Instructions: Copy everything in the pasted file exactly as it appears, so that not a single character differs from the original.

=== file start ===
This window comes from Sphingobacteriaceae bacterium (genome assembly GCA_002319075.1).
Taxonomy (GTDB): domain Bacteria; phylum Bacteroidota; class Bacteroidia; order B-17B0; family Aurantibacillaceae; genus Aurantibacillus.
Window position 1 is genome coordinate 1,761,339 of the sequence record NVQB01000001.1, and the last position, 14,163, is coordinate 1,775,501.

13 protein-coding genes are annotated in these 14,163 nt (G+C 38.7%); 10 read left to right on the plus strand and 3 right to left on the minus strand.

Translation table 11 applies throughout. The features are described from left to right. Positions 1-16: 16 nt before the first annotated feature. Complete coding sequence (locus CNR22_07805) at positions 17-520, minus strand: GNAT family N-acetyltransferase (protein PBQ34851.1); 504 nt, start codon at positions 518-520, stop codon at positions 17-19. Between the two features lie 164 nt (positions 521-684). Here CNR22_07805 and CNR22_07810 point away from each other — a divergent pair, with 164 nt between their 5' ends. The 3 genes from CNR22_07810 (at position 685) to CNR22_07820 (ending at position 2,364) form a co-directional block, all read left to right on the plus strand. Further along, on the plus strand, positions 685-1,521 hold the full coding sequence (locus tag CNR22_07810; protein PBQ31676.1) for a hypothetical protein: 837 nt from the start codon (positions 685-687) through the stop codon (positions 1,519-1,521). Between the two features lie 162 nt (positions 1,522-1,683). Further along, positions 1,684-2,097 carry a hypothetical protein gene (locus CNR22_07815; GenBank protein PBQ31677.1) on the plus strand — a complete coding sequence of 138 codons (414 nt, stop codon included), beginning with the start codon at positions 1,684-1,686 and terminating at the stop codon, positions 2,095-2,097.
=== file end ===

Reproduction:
This window comes from Sphingobacteriaceae bacterium (genome assembly GCA_002319075.1).
Taxonomy (GTDB): domain Bacteria; phylum Bacteroidota; class Bacteroidia; order B-17B0; family Aurantibacillaceae; genus Aurantibacillus.
Window position 1 is genome coordinate 1,761,339 of the sequence record NVQB01000001.1, and the last position, 14,163, is coordinate 1,775,501.

13 protein-coding genes are annotated in these 14,163 nt (G+C 38.7%); 10 read left to right on the plus strand and 3 right to left on the minus strand.

Translation table 11 applies throughout. The features are described from left to right. Positions 1-16: 16 nt before the first annotated feature. Complete coding sequence (locus CNR22_07805) at positions 17-520, minus strand: GNAT family N-acetyltransferase (protein PBQ34851.1); 504 nt, start codon at positions 518-520, stop codon at positions 17-19. Between the two features lie 164 nt (positions 521-684). Here CNR22_07805 and CNR22_07810 point away from each other — a divergent pair, with 164 nt between their 5' ends. The 3 genes from CNR22_07810 (at position 685) to CNR22_07820 (ending at position 2,364) form a co-directional block, all read left to right on the plus strand. Further along, on the plus strand, positions 685-1,521 hold the full coding sequence (locus tag CNR22_07810; protein PBQ31676.1) for a hypothetical protein: 837 nt from the start codon (positions 685-687) through the stop codon (positions 1,519-1,521). Between the two features lie 162 nt (positions 1,522-1,683). Further along, positions 1,684-2,097 carry a hypothetical protein gene (locus CNR22_07815; GenBank protein PBQ31677.1) on the plus strand — a complete coding sequence of 138 codons (414 nt, stop codon included), beginning with the start codon at positions 1,684-1,686 and terminating at the stop codon, positions 2,095-2,097.